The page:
Localization Limiter for Stochastic Simulations of Quasibrittle Fracture
Continuum finite element (FE) modeling of damage and failure of quasibrittle structures suffers from the spurious mesh sensitivity due to strain localization. This issue has been investigated extensively for deterministic analysis through the development of localization limiters. This talk will present a mechanism-based model to mitigate the mesh sensitivity in stochastic FE simulations of quasibrittle fracture. The interest is placed on the analysis of large-size structures, where the mesh size is conveniently chosen to be larger than the width of the fracture process zone as well as the correlation lengths of the random fields of material properties. The present model is formulated within the framework of continuum damage mechanics. Two localization parameters are introduced to describe the evolution of the damage pattern of finite elements. These parameters are used to guide the energy regularization of the constitutive law, as well as to formulate the mesh-dependent probability distribution functions of constitutive properties. The model is applied to simulate the stochastic failure behaviors of quasibrittle structures of different geometries featuring different failure processes including both distributed and localized damage. It is shown that using fixed probability distribution functions of constitutive properties could lead to strong mesh dependence of the predicted mean and variance of the structural load capacity. To mitigate the spurious mesh sensitivity, one would need to consider the fact that the probability distribution functions of constitutive properties of the finite element are intimately related to the damage pattern, which may evolve during the loading process. The extension of the model to random field representations of material properties will also be discussed.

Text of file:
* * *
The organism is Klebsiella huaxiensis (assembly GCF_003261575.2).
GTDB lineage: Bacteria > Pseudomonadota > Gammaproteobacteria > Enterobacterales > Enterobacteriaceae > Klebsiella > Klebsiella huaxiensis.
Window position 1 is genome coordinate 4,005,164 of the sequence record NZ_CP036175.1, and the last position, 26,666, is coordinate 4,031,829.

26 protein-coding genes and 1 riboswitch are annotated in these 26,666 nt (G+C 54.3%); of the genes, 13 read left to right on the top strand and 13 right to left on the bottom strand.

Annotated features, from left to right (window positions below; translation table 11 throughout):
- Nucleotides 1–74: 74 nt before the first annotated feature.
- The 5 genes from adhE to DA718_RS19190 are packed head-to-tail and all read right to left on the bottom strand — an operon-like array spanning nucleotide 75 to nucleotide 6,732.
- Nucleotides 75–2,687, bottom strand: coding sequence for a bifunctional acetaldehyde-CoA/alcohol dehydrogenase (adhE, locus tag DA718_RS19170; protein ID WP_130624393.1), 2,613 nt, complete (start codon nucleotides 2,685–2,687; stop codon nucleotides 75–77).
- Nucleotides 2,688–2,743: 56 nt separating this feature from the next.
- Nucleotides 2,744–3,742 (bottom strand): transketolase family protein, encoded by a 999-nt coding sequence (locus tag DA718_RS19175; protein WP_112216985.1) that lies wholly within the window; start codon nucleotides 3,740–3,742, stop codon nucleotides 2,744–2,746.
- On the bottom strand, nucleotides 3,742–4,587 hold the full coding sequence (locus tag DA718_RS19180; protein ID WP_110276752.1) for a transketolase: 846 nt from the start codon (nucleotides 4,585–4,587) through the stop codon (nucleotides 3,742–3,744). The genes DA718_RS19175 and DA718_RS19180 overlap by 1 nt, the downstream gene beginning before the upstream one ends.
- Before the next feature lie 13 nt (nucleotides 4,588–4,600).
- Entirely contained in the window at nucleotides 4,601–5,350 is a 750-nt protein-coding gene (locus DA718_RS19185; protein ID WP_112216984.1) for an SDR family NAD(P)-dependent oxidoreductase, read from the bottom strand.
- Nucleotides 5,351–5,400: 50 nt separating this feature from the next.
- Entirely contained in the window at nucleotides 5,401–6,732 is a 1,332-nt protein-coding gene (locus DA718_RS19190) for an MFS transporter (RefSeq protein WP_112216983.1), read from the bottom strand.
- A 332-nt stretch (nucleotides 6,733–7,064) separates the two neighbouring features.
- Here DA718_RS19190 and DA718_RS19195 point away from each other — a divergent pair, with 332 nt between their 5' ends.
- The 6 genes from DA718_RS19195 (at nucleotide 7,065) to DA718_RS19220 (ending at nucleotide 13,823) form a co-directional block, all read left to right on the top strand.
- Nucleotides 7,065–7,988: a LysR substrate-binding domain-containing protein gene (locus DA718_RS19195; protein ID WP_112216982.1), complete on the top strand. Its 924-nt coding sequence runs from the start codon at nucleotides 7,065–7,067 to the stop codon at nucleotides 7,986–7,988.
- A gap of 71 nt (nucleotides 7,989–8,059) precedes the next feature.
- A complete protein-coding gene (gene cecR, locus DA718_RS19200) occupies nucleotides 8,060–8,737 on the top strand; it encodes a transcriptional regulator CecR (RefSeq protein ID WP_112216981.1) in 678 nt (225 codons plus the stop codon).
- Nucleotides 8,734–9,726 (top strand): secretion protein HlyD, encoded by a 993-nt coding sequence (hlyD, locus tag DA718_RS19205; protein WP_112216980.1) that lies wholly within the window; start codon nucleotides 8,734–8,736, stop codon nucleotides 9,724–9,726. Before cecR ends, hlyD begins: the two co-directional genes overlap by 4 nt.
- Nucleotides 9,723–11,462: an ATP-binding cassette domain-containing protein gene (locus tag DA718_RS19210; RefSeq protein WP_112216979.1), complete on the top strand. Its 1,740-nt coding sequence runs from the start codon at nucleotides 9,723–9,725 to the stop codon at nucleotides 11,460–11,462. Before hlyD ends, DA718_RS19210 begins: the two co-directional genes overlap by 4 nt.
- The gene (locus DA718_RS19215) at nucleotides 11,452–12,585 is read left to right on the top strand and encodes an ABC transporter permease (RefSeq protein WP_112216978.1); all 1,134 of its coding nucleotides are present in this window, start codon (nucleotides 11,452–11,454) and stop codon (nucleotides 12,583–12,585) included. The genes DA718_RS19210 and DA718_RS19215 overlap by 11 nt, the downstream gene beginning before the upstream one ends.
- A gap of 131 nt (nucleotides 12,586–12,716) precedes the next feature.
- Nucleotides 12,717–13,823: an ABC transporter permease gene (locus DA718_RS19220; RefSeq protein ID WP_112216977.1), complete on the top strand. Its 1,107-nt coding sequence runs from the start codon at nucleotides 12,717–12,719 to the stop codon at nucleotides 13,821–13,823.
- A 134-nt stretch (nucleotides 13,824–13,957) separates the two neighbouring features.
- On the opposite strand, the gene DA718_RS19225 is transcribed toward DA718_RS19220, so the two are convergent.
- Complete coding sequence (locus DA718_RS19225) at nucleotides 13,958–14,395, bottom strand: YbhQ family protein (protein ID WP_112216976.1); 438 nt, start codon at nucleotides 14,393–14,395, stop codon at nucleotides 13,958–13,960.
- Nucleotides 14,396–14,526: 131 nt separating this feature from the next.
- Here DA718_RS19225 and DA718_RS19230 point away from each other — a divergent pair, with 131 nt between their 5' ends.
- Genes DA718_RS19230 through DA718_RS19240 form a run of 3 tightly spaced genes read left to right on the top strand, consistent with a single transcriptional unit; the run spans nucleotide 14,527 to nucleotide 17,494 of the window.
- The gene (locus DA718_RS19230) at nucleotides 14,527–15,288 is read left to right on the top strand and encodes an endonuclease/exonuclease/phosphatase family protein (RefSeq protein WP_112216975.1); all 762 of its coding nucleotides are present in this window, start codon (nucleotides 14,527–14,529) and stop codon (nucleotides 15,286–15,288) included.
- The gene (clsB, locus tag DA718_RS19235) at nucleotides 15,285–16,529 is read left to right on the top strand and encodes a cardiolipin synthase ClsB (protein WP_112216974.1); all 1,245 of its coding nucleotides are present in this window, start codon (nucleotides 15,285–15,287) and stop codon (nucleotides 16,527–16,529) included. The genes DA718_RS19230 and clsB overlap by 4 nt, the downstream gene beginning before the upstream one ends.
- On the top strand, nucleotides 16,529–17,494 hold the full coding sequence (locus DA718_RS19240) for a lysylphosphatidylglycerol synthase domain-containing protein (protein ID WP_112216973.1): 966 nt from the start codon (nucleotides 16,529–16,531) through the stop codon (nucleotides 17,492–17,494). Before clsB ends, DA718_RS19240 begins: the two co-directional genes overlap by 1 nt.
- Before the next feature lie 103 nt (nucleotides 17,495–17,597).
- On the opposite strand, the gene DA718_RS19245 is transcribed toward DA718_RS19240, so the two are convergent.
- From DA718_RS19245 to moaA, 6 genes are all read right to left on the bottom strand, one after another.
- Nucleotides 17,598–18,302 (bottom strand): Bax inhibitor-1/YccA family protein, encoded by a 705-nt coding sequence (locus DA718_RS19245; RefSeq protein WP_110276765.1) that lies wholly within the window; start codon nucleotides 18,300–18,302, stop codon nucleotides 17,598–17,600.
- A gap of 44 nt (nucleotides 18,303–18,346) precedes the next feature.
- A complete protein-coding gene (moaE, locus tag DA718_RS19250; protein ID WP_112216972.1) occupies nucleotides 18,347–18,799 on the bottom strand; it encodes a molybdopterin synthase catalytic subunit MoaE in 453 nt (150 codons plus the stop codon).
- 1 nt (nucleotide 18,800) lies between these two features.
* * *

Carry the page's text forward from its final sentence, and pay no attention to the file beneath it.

Dr. Jia-Liang Le is Professor and Associate Head of the Department of Civil, Environmental, and Geo- Engineering at the University of Minnesota. He received his Bachelor of Engineering (First Class Honors) and Master of Engineering in Civil Engineering from the National University of Singapore, and a Ph.D. in Structural Engineering from Northwestern University. He is a registered Professional Engineer in Minnesota. His research interests include fracture mechanics, probabilistic mechanics, scaling, computational mechanics, and structural reliability. He published two books and over 80 journal papers. He received several research awards including the Army Research Office Young Investigator Award, the EMI Leonardo da Vinci Award from ASCE, the Society of Engineering Science Young Investigator Medal, and the Early Achievement Research Award from the International Association for Structural Safety and Reliability (IASSAR).